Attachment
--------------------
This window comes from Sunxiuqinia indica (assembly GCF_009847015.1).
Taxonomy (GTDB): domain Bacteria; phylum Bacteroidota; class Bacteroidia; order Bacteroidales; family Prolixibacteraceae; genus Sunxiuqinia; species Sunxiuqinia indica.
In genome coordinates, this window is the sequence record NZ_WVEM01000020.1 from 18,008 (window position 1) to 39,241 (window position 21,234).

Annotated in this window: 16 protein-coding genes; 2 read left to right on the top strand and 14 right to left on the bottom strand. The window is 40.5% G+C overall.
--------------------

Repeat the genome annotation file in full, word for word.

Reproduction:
This window comes from Sunxiuqinia indica (assembly GCF_009847015.1).
Taxonomy (GTDB): domain Bacteria; phylum Bacteroidota; class Bacteroidia; order Bacteroidales; family Prolixibacteraceae; genus Sunxiuqinia; species Sunxiuqinia indica.
In genome coordinates, this window is the sequence record NZ_WVEM01000020.1 from 18,008 (window position 1) to 39,241 (window position 21,234).

Annotated in this window: 16 protein-coding genes; 2 read left to right on the top strand and 14 right to left on the bottom strand. The window is 40.5% G+C overall.